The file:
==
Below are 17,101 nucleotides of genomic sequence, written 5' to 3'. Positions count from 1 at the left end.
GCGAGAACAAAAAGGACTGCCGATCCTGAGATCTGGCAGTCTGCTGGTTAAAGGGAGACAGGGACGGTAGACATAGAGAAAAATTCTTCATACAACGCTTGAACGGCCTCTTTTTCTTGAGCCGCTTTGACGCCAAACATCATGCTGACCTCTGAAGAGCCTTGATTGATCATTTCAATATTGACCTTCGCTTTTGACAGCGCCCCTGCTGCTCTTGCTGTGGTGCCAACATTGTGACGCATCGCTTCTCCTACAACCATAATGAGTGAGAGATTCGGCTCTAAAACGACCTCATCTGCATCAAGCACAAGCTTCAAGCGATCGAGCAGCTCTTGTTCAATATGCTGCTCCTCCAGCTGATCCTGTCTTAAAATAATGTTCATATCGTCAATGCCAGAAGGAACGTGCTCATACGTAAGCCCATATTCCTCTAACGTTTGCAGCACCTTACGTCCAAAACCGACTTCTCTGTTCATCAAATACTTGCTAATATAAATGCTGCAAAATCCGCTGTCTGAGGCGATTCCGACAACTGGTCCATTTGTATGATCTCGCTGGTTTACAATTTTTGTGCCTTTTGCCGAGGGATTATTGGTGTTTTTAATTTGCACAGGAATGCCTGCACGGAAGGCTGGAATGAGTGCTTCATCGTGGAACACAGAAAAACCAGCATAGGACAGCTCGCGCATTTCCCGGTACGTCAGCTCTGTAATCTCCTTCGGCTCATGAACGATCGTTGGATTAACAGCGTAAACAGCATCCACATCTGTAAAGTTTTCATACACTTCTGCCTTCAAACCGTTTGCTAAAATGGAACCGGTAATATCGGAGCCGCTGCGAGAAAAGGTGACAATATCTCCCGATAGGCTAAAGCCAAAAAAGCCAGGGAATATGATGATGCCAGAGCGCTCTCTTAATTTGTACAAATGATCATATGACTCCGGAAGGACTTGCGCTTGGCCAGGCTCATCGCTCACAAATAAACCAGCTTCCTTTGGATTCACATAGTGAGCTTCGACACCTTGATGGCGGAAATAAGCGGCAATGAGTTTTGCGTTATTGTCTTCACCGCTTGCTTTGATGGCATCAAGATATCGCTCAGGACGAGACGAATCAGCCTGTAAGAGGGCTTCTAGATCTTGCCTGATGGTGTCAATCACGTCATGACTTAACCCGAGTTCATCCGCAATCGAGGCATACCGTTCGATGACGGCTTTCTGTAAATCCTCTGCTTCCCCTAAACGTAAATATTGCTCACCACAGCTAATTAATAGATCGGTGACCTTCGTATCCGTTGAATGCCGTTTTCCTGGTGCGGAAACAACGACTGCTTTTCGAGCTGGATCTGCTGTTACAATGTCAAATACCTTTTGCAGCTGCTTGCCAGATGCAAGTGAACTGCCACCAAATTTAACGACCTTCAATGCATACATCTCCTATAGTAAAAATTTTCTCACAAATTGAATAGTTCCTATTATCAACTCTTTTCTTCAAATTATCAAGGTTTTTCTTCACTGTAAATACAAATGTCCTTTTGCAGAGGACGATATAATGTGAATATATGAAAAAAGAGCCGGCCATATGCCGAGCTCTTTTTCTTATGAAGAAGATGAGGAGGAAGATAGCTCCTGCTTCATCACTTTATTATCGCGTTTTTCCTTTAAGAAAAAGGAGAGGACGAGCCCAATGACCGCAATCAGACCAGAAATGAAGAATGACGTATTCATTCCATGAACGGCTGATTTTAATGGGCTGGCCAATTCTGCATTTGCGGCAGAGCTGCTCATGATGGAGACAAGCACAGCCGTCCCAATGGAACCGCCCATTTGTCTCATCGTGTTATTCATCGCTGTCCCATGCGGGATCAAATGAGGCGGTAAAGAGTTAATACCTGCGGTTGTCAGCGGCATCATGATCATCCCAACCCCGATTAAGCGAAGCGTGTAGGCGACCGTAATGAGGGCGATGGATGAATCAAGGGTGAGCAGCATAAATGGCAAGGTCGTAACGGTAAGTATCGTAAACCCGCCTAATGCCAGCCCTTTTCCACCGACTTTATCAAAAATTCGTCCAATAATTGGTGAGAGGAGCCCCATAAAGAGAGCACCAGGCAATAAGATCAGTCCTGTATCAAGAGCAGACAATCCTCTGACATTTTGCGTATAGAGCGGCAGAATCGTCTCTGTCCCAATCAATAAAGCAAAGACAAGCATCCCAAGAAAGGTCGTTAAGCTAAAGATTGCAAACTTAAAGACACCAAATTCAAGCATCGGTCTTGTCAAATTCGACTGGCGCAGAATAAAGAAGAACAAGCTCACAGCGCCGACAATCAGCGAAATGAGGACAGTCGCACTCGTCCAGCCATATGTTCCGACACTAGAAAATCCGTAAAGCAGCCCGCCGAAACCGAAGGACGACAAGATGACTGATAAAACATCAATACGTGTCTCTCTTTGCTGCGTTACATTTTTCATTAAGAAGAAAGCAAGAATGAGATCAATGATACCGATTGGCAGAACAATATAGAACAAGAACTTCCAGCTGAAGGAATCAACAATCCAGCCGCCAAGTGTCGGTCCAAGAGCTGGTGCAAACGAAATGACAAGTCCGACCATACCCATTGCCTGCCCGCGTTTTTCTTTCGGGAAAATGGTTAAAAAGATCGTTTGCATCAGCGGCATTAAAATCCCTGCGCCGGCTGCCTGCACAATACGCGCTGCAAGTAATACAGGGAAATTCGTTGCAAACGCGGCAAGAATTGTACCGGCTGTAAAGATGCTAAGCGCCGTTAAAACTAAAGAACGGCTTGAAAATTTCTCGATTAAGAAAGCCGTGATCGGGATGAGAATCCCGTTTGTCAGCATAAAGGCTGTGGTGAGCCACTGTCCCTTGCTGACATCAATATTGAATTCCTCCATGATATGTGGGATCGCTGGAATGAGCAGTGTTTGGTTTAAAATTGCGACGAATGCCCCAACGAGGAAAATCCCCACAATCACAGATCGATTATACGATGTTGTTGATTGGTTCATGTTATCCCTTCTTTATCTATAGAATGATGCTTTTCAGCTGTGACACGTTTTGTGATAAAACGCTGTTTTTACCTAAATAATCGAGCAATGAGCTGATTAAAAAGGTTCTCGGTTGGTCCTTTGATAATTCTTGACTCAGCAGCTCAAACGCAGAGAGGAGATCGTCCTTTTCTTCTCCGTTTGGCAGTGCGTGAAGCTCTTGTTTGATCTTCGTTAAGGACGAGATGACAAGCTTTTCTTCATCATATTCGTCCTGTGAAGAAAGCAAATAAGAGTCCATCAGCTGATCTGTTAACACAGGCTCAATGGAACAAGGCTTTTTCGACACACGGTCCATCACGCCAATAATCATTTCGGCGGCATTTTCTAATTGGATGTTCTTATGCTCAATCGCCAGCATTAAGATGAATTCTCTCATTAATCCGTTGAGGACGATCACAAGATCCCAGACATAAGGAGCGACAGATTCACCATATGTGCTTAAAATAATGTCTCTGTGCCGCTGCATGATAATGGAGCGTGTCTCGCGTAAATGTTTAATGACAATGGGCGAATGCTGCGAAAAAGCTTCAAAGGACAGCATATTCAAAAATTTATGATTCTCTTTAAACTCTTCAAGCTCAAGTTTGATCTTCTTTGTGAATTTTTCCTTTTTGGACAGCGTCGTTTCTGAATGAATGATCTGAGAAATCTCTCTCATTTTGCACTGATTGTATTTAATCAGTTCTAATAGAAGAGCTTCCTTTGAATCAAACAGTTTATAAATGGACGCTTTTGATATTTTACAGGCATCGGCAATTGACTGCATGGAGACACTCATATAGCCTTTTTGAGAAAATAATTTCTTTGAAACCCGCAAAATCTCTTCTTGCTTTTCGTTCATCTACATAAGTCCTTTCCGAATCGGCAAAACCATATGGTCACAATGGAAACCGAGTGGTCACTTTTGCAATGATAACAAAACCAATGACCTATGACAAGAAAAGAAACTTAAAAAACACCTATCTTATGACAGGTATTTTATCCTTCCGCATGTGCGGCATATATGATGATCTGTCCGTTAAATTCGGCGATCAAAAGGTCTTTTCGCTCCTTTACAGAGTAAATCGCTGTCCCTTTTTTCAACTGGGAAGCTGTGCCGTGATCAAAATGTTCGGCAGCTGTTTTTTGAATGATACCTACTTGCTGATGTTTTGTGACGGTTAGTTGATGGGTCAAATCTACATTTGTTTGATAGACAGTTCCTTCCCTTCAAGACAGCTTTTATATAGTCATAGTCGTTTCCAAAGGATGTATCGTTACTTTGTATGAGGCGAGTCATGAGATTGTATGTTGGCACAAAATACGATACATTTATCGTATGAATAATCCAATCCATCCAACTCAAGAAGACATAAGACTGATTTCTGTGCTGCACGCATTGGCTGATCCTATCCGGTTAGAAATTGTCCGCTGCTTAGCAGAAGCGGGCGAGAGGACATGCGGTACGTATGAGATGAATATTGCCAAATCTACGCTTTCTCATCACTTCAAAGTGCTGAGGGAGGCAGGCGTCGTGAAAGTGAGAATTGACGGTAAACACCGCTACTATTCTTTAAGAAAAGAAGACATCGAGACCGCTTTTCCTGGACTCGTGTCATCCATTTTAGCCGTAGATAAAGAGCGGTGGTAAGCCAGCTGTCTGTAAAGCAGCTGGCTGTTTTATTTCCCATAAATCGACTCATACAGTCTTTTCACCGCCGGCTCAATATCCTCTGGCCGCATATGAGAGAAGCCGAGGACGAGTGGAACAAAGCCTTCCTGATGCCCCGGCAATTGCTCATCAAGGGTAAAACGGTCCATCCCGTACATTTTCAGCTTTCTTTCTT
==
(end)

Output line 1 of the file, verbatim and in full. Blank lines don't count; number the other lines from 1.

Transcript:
Below are 17,101 nucleotides of genomic sequence, written 5' to 3'. Positions count from 1 at the left end.